Justin Herbert’s play recalls young Kobe Bryant.

He was terrible. He was tortured. He threw two interceptions. He tossed a ball off a face mask. He flung passes to nowhere. He couldn’t find the end zone. He couldn’t find himself.

In the final minutes against the Tennessee Titans on Sunday at SoFi Stadium, Chargers’ quarterback Justin Herbert was beaten.

But he was still barking.

“I got it!” he screamed at his teammates on the sideline. “I got it fellas! You just give us a chance and we got it!”

Moments later, with the score tied and 44 seconds remaining and the ball on their 23-yard line, the Chargers gave him that chance.

And, yeah, he got it.

Wrapping the team in his giant hands, owning the city on his giant shoulders, doing it all with the tiniest of smiles, Justin Herbert got every inch of it.

“There was no flinch,” he said.

No blink, all bling, his three perfect passes executed with no timeouts leading the Chargers on a drive that resulted in a game-winning 43-yard field goal by Cameron Dicker to give them a 17-14 victory and put them on a direct path to the playoffs.

“It’s like poetry in motion, watching Justin,” said Chargers defensive tackle Sebastian Joseph-Day.

It’s lyrical and meaningful and fun. It’s like witnessing a young Kobe Bryant, a fresh Mike Trout, a clean-shaven Clayton Kershaw, a cradle filled with greatness, the start of something enormous and enchanting.

“It’s magic,” said Drue Tranquill. “Every Sunday he’s doing something.”

Chargers linebacker Drue Tranquill (49) celebrates his sack of Tennessee Titans quarterback Ryan Tannehill.

(Allen J. Schaben / Los Angeles Times)

In only his third season, these somethings have added up to position Herbert as potentially the greatest young quarterback in NFL history.

He just passed the Rams’ Matthew Stafford for the most completions through 50 games. He just became the first player to throw for at least 4,000 yards in each of his first three seasons.

As if that’s not enough, with three more touchdowns he will pass Dan Marino for the most combined touchdowns in his first three seasons.

“You’re watching the best of the best … it’s masterful,” said Joseph-Day. “When you have a quarterback like that, you always have a chance.”

Even when you don’t. Entering the fourth quarter Sunday, the Chargers were locked in a 7-7 tie with the pounding Titans, and Herbert appeared mostly overwhelmed by the relentless pressure, throwing two picks in Titans territory, including one in the end zone at the end of the first half.

“We didn’t play well as an offense and it starts with me,” Herbert said.

But, as usual for his 8-6 team, it ended with him.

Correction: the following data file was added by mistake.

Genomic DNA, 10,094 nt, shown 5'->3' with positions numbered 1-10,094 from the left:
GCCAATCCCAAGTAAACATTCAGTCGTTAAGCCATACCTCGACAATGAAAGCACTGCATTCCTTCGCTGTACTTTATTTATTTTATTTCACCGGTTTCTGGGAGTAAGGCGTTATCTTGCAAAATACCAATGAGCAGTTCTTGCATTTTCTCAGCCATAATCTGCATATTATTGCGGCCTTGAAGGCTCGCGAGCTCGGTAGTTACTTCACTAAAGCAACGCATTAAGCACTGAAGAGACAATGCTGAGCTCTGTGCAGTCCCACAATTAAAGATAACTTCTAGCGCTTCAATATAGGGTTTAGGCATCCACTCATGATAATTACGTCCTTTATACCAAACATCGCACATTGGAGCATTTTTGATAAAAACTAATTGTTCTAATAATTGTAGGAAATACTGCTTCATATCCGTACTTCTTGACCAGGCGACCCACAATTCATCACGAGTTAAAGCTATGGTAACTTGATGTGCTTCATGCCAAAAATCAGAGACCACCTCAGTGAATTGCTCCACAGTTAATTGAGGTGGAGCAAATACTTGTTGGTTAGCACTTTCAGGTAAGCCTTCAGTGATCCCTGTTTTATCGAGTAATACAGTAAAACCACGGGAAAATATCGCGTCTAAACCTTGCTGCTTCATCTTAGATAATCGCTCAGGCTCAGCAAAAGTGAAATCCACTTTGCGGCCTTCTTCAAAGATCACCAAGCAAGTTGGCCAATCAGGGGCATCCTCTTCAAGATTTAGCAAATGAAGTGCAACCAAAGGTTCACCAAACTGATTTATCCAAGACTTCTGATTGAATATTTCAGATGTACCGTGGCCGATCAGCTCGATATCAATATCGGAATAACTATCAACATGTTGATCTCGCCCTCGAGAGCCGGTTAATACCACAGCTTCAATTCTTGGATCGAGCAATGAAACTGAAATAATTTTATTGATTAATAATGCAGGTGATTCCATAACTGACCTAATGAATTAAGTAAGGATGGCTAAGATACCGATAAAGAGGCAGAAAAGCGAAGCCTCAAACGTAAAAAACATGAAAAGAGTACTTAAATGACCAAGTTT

“You have to stay at it,” said Herbert. “You have to keep pushing the ball down the field.”

Early in the fourth quarter, he dumped a perfect 31-yard pass to Keenan Allen to set up Ekeler’s three-yard touchdown run and give the Chargers a brief lead.

“The cool thing about Justin is, it doesn’t matter how bad he’s played throughout the game or how tough it’s been to move the ball, he finds a way to make it happen,” said Tranquill.

Then, after the Titans had used a bruising drive to tie the score on a sneak by quarterback Ryan Tannehill, Herbert really had to make it happen.

You’ve scuffled all day and now you’re going to drive the team 52 yards with 44 seconds remaining and no timeouts?

“You saw all the things that make him special,” said Brandon Staley.

Let the coach count the ways.

 Chargers fans cheer during a 17-14 victory over the Tennessee Titans.

Chargers fans cheer during a 17-14 victory over the Tennessee Titans.

(Allen J. Schaben / Los Angeles Times)

“His resilience …”

Herbert dropped a perfect 16-yard pass down the left sideline to Mike Williams.

“His poise …”

Herbert threw a short pass for six yards to Gerald Everett.

“His playmaking …”

While outracing furious Titans defenders, Herbert connected on an impossible laser down the right sidelined to a leaping Williams for 35 yards to set up the field goal.

Williams just laughed, saying, “It ain’t over till it’s over with us.”

Herbert just shrugged, saying, “Mike kind of pointed up like he wanted a jump ball … and I was able to lock eyes on him. If you’re able to put it anywhere around him, he’s going to go up and get it.”

Staley just marveled, concluding, “You find out about your quarterback in two-minute … that was an amazing two-minute drill for him.”

Considering all the obstacles the Chargers have faced this season, from Herbert’s rib injury to a depleted defense, the team has embarked on an amazing late-season journey. In the last two weeks they’ve defeated playoff-bound Miami and Tennessee, and now they will finish with three non-playoff teams in Indianapolis, the Rams, and Denver.

They win those three winnable games and they’re in the postseason, an unlikely spot just a month ago, but a seemingly perfect place now for a team just starting to party.

The music in their locker room after Sunday’s victory was deafening. The laughter was constant. The hugs were real.

This is what happens when a high-powered offense is buffeted by consecutive brilliant performances by a maligned defense. This is what happens when the entire team is rooting for each other. This is what happens when your quarterback barks.

“Today’s performance was a good example of, we’re a connected team,” said Staley. “Because we’re connected, it’s allowed us to endure all that’s happened this season, because that is the only explanation. There’s no other way to explain it.”

Well, that, and they have the NFL’s best young quarterback, who Sunday threw two interceptions with no touchdown passes yet produced yet another unquantifiable feeling that something special is happening with this 24-year-old athlete and his starry-eyed team.

Whatever that is, yeah, Justin Herbert’s got it.

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